Data show that even as the number of traffic fatalities was declining nationally, the number of pedestrian and bicyclist fatalities rose in 2018. As the need to create safe and comfortable pedestrian and bicycle facilities becomes increasingly evident, MPO staff are pursuing several efforts to help communities identify locations for infrastructure improvements that will benefit people who walk and bicycle.
Since 2015, the MPO’s Traffic Analysis and Design (TAD) group has been creating tools to support the MPO’s objectives of reducing serious injuries and fatalities from transportation, funding improvements aimed at creating a connected network of bicycle and accessible sidewalk facilities, prioritizing investments that benefit people traditionally underserved by the transportation system, and reducing greenhouse gases generated in the Boston region.
In 2017 and 2018, TAD published methodologies for grading pedestrian and bicycle environments. This year the group launched the interactive Pedestrian Report Card Assessment (PRCA) database on the MPO’s website as a platform for displaying grades for intersections and roadway segments throughout the region. The PRCA dashboard is a key tool for helping members of the public and municipal planners prioritize locations for improvements and advocate for funding.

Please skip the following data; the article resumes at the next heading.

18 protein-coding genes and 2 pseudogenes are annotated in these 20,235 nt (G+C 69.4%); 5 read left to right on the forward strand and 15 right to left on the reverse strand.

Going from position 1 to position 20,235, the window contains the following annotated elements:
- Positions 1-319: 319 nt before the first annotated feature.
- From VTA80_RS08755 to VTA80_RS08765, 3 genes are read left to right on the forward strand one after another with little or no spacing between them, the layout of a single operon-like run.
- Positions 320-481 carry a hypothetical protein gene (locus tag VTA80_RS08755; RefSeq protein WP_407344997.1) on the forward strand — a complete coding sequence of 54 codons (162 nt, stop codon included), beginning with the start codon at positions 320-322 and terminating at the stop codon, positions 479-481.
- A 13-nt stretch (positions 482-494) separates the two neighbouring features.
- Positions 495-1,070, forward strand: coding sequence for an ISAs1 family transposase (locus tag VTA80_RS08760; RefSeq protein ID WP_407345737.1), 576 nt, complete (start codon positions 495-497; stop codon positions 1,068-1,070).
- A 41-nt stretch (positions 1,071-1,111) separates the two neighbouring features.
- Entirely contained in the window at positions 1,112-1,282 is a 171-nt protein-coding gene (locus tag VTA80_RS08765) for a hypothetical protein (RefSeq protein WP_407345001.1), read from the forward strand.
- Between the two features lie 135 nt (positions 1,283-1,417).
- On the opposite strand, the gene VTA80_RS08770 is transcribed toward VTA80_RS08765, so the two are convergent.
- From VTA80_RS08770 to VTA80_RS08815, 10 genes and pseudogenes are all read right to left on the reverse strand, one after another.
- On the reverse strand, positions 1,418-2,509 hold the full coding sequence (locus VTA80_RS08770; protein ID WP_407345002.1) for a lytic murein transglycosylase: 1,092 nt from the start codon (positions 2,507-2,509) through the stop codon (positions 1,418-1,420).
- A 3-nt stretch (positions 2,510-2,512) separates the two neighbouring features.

Grading Locations with PRCA
Through PRCA, locations receive “good,” “fair,” and “poor” grades based on a range of elements that contribute to a sense of danger or lack of comfort for people when walking, including the following:
- sidewalk presence
- crosswalk presence
- pedestrian volumes
- crashes involving pedestrians
- pedestrian-vehicle buffers
- vehicle travel speed
- sidewalk condition
Once these elements are evaluated, the level of priority for addressing transportation equity is prioritized for each location via a range of factors, including the percentage of specific populations—such as low-income, minority, elderly, and zero-vehicle households—in the project area and the proximity of the location to schools.
Detailed information about specific intersections and roadway locations can be accessed through the PRCA application by clicking on the regionwide map or the table below it. On all of the maps—both regionwide and location-specific—users can toggle layers on and off illustrating where transportation equity factors are present. Detailed instructions on how to use the PRCA are in the “Background” section of the database.
Making the MPO’s Dollars Work for People who Walk and Bike
Since 2017, the TAD staff have been using PRCA as an evaluation tool for roadway studies. Additionally, this year, they applied the PRCA to the locations of seven federal fiscal year (FFY) 2020 roadway construction projects included in the MPO’s five-year capital funding program, the Transportation Improvement Program (TIP). The following locations were assessed:
- Pedestrian Hybrid Beacon Installation at Route 9 and Maynard Road (TIP Project 608006)
- Reconstruction on Route 1A (Main Street), from the Norwood town line to Route 27 (TIP Project 602261)
- Reconstruction on Route 126 (Pond Street), from the Framingham town line to the Holliston town line (TIP Project 604123)
- Signal and Intersection Improvements on Route 135 (TIP Project 606043)